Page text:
Kara Winger is the United States women’s record holder in the javelin. She used to train indoors. But after the COVID-19 pandemic hit last year, she couldn’t anymore. So Winger and her husband threaded a 30-foot cable through a metal tube. They ran the cable from their back fence to their house. Winger throws the tube to replicate throwing a javelin. The tube was once part of a cupcake stand that her husband built for their wedding. “Both were made with love,” Winger told TIME.
On March 24, 2020, the International Olympic Committee (IOC) postponed the Summer Olympics (see “History Lesson”). Now the rescheduled Summer Olympics are only months away. They’re set to begin in Tokyo, Japan, in July. All over the world, athletes are finding creative ways to keep their bodies and minds sharp.
Staying in Shape
During lockdown periods, a wrestler from Norway did push-ups with his baby on his back. A pentathlete from Poland did squats while holding her dog. And a climber from the U.S. crawled along her kitchen counter. She scaled the underside of her stairs. Then she crawled across her fireplace chimney like Spider-Woman.
Lilly King is a double gold-medalist swimmer. She swam laps in a pond. It’s in Bloomington, Indiana. “Once I saw a snapping turtle, I hightailed it out of there!” King says.
Some Olympic athletes have been able to return to indoor training spaces. Others will need to keep relying on their creativity. In certain areas, COVID-19 numbers are on the rise.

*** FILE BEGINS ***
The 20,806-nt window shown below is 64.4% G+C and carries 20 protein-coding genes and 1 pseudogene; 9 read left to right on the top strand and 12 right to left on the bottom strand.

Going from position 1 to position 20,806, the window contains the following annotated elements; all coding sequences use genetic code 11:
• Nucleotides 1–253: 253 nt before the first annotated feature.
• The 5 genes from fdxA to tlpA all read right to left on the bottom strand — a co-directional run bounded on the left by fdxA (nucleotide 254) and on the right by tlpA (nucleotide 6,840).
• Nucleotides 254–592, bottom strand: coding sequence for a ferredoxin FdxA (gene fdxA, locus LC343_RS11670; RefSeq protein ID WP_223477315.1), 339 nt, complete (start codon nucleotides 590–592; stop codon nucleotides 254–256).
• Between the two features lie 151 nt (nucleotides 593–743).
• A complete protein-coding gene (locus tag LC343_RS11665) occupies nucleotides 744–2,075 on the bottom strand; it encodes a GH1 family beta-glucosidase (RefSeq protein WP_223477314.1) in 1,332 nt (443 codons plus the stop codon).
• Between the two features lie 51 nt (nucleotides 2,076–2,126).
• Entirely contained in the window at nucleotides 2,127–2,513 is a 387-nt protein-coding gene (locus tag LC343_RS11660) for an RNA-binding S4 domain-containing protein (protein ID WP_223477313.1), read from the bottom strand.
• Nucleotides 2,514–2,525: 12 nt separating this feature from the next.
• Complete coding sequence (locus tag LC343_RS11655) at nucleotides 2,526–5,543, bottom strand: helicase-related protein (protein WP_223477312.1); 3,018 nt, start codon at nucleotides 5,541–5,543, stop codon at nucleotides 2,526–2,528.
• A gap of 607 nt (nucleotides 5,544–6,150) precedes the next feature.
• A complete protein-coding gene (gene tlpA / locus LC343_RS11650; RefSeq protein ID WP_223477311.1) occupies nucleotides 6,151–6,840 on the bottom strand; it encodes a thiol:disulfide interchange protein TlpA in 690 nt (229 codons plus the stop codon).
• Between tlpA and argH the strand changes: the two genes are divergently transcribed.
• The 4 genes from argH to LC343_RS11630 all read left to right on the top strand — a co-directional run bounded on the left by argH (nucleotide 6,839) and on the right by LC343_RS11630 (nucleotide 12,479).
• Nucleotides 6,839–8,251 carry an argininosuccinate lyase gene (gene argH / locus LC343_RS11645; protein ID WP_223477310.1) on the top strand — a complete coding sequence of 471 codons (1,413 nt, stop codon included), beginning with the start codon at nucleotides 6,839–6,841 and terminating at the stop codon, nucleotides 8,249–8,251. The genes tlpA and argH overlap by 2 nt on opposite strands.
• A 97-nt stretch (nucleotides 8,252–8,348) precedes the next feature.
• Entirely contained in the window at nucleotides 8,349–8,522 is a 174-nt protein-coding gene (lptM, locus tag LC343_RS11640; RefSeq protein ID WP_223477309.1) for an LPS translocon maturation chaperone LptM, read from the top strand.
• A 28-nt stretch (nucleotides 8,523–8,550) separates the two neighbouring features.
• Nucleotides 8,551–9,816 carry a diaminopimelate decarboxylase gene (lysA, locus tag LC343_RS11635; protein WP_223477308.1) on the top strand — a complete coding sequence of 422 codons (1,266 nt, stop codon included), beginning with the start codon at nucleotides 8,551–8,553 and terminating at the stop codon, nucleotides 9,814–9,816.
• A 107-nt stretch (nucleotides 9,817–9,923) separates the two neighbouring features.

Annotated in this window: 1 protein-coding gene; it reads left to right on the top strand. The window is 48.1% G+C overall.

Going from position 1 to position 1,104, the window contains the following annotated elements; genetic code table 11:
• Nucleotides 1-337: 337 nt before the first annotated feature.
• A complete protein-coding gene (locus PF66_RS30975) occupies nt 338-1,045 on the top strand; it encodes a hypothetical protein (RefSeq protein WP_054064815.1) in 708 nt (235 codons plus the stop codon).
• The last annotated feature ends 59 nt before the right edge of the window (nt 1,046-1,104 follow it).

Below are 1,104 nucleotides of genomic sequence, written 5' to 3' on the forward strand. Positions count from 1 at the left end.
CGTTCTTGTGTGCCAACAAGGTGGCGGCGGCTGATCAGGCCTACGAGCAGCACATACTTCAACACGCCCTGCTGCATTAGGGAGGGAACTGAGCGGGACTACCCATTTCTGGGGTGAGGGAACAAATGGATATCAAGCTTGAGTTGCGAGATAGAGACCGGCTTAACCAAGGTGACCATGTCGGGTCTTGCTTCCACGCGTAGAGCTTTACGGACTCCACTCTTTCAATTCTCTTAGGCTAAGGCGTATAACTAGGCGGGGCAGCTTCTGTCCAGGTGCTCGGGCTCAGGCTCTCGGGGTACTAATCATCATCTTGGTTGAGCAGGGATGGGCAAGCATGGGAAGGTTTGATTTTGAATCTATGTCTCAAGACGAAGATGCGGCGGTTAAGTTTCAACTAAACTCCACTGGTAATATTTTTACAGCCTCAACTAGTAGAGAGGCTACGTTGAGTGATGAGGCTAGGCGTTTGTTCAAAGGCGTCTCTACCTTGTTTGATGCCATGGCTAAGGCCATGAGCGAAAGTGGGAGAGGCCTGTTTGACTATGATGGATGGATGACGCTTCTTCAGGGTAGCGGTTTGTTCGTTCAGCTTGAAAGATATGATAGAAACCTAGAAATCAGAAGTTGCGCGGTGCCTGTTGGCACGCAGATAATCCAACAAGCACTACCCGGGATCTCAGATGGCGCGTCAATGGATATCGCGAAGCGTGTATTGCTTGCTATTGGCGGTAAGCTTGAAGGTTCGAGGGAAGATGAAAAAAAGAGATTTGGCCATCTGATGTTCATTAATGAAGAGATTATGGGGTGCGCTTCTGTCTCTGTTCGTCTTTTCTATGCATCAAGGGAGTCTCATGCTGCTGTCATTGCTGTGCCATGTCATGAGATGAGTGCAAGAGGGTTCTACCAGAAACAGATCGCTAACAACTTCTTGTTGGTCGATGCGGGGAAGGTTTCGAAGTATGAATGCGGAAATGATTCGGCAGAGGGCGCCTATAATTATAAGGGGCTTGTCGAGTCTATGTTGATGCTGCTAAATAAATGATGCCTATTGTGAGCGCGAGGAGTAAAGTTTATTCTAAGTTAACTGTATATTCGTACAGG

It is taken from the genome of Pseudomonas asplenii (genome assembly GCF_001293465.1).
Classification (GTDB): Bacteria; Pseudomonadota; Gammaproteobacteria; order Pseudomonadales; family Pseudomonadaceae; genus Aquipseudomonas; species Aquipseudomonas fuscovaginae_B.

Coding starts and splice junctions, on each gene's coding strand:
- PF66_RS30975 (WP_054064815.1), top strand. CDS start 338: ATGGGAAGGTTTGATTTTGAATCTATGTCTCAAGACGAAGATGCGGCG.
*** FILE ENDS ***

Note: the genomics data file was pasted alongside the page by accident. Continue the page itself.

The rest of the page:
U.S. fencer Daryl Homer trains in New York City. “[We] don’t know if the gym is going to be open tomorrow,” he says.
In May 2020, the IOC surveyed more than 3,000 athletes. Half said “keeping myself motivated” was a major challenge. Nearly a third said “managing my mental health” was hard too.
Olympic officials say the Tokyo Games will go on. Athletes continue to train. But after last year’s postponement, they know nothing is certain. “It’s tough,” Angelica Delgado says. She’s a U.S. judo athlete. “But if I worried about every possible thing that could go wrong, I’d never compete again.”
Perspective helps. “This is a pandemic that’s affecting everyone in the world,” Matthew Centrowitz says. He’s a U.S. runner. “This is much bigger than us, much bigger than sport.”
Sean McCann is a senior sport psychologist for the U.S. Olympic & Paralympic Committee. He worries about the stress athletes are facing. “It’s been a long haul,” McCann says. “We’ve got to still keep doing the basics and taking care of ourselves physically, socially, emotionally.”
The IOC’s March 2020 announcement was historic. Never before had an Olympic Games been postponed to another year. But Olympic Games have been canceled.
Cancellations were because of major global conflicts. The 1916 Olympic Games were canceled because of World War I. There was only one set of Olympic Games then. In 1940 and 1944, Winter and Summer Games were canceled. That was because of World War II.